February 7, 2020 by Robert Franklin, JD, Member, National Board of Directors
This article gives a pretty good idea of the dysfunctional nature of the child support system in the United States (Kansas City Star, 1/26/20). The state in question is Missouri, but the issues are the same from sea to shining sea and beyond.
Case in point: that of Rebecca Greenwell. Back in 2001, she was ordered to pay child support for her two kids. She did for almost five years, but then experienced health problems (emphysema and herniated spinal discs) that severely limited her ability to work and earn. The state’s solution? Put her in jail. Of course that didn’t help her pay, nor did it improve her health, so Greenwell plunged further and further into debt.
So the latest threat against her is a six-month stretch in jail, a prospect Greenwall understandably dreads. But she probably won’t go inside again. Why? Because her daughter, who’s now 20 years old, pays the child support for her. That’s right, the daughter for whom she owes the support in the first place is paying it for her mother. Amazing, but true.
Now, what the article doesn’t mention is that other versions of Greenwell’s case are actually fairly common. It’s true that the payor isn’t usually the child for whom the support is intended, but the fact remains that, when a parent is faced with jail, others often step up to make sure that doesn’t happen. So, relatives, friends or neighbors often pitch in to pay child support they don’t owe, just to keep the state from jailing a parent who’s too poor to pay.
And, speaking of the poor, that’s who typically fall under the State of Missouri’s axe in child support court. That’s not surprising, given that the same is true throughout the country and, as elsewhere, in Missouri, the poor don’t get much of a day in court when they fall behind on their payments.
“We have people who are clearly indigent, clearly insolvent, in prison solely for not paying child support,” said Matthew Mueller, special public defender for the Missouri State Public Defender system. “We need to ask ourselves whether we as a state, as citizens of Missouri, believe it’s appropriate or fair to be sending poor people to prison solely for not paying child support.”…
“I really have an issue with criminalizing poor people for not paying their child support because it’s not that they are choosing not to pay, it’s they really just don’t have the resources to pay it,” district defender Shayla Marshall said…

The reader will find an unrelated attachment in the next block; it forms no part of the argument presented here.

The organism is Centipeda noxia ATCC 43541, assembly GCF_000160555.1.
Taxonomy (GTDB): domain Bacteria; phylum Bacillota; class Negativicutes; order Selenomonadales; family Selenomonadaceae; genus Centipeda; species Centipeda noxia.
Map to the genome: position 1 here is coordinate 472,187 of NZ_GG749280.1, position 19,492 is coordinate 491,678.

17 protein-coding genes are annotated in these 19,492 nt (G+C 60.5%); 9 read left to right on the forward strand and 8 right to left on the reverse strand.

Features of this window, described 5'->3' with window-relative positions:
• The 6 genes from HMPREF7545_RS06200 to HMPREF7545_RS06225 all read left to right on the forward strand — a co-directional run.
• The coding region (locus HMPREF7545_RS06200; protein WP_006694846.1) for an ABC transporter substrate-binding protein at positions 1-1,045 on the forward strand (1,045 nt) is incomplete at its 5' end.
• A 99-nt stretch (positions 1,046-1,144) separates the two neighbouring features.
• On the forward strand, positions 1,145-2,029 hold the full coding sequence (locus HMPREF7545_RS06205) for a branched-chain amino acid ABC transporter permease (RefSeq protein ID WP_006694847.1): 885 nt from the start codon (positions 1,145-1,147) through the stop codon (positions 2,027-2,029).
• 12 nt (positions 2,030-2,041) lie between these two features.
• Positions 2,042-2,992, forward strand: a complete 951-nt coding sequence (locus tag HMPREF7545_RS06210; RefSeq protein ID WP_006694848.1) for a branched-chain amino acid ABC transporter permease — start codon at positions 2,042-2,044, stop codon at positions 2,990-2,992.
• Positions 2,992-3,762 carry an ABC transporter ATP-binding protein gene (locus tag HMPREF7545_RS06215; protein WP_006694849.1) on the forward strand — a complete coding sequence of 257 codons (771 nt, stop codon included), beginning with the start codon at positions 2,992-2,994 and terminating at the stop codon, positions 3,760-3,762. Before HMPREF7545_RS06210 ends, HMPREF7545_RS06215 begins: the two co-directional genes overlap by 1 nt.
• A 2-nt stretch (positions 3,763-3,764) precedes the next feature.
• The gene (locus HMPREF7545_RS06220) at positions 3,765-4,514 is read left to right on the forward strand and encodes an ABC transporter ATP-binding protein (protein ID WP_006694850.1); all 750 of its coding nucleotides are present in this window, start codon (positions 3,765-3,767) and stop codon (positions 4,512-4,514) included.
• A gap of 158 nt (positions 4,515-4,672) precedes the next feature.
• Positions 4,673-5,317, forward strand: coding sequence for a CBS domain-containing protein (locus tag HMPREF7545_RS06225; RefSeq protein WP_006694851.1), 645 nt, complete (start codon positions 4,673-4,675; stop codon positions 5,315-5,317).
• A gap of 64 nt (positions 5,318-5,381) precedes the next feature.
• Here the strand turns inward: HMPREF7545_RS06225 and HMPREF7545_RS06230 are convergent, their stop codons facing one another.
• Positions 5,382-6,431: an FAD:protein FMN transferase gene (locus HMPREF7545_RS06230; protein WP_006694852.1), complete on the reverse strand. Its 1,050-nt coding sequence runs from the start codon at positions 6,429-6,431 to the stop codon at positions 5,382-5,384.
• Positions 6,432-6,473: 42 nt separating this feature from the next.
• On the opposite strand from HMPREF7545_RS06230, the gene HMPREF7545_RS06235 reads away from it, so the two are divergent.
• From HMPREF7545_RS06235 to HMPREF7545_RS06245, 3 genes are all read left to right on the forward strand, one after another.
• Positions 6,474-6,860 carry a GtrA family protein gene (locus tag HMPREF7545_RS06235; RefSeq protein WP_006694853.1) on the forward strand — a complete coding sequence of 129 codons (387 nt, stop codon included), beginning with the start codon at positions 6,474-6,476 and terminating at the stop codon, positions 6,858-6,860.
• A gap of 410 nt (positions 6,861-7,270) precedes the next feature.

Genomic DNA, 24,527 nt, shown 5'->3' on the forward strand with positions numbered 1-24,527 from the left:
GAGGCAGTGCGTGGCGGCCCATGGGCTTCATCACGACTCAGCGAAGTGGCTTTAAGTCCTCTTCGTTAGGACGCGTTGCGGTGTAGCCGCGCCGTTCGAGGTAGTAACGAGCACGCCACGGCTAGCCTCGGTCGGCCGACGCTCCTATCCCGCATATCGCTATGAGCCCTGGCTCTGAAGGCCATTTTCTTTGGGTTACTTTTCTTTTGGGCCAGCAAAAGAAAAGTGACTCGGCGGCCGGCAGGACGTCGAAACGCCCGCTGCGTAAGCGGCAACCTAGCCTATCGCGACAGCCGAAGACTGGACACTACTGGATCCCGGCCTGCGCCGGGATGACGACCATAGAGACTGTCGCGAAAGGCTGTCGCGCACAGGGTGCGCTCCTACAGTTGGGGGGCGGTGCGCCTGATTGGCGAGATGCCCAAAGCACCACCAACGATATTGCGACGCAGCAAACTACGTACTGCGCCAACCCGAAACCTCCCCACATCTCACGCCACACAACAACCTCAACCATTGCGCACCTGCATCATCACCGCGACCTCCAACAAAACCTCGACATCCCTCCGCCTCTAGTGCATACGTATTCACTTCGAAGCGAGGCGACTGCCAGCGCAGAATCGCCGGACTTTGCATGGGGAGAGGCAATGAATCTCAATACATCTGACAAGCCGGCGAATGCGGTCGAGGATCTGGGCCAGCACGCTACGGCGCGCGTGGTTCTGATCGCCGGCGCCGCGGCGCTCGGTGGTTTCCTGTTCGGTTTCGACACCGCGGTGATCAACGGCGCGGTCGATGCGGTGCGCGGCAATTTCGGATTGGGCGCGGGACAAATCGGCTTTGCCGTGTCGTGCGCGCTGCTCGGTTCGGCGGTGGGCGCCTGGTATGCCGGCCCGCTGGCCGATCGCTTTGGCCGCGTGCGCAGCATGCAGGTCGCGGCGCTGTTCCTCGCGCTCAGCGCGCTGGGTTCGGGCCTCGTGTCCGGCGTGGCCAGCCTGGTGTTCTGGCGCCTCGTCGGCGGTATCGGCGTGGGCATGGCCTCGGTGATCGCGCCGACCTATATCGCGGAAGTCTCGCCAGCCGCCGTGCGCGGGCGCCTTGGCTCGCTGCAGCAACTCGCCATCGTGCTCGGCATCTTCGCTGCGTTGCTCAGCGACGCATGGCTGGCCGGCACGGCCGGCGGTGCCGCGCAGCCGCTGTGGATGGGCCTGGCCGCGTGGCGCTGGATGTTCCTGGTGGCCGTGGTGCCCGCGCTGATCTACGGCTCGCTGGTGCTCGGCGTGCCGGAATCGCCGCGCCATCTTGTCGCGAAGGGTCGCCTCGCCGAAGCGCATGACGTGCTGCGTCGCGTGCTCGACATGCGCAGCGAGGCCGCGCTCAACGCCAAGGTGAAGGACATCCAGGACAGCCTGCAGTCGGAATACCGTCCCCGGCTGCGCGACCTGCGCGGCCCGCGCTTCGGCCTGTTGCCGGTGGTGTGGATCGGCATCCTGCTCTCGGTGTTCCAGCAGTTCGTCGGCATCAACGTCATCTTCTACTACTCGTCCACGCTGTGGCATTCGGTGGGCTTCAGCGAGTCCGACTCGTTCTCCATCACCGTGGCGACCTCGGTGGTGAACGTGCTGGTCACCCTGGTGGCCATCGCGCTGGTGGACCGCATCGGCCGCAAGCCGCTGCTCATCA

“The state cannot penalize someone just for being poor,” said Phil Telfeyan, executive director at Equal Justice Under Law, which has litigated the issue in five states.
“We think the vast majority of the 40,000 suspensions are people who literally cannot afford to make the payments. We’re not dealing with people who are refusing to pay and they have money hidden away somewhere.”
As the Office of Child Support Enforcement has announced numerous times, the overwhelming majority of child support debtors report earning under $10,000 per year. That, together with the fact that support orders are routinely set at levels above which obligors can pay, mean that the child support enforcement system comes down hardest on the poor and those unable to pay.
State Sen. Karla May said she is confident the law on driver’s license suspensions can be amended this legislative session.
The St. Louis Democrat is sponsoring a bill that would allow evidence to be presented at suspension hearings, and for judges to make decisions based on a person’s ability to pay child support as well as their transportation needs.
“Right now they don’t have that option,” May said. “Basically when they come into the court, it’s just a quick procedure and they suspend the license right away and they can’t go into discussion.”
To me, that looks like a procedure of dubious constitutionality. When a state senator says that the current system doesn’t allow the production of evidence (apparently any evidence), it strongly suggests that the debtor isn’t permitted to show indigency. Of course, license suspension is different from incarceration, but a state’s refusal to hear evidence from the debtor can’t satisfy the requirements of due process of law. Can it?
Meanwhile, Republican office holders have weighed in on the need for reform. Senator Wayne Wallingford told NPO:
Conservatives believe a limited government includes the protection of children. While we should end the punitive practice of suspending licenses when there is an inability to pay, my values dictate that we should also ensure children receive the care that they fundamentally require. I’m sure we can come up with bipartisan support on this.
There are a few efforts afoot in the Missouri Legislature to make the system less draconian than it currently is, but they’re mostly rearranging the deck chairs on the Titanic. The system of ordering and enforcing child support is not only dysfunctional, but in many ways divorced from the realities of what it takes to raise a child and how much should be ordered.
In the not too distant future, the National Parents Organization will be producing a comprehensive report on child support that should form the basis for the type of wholesale, root-and-branch reform that’s long been needed.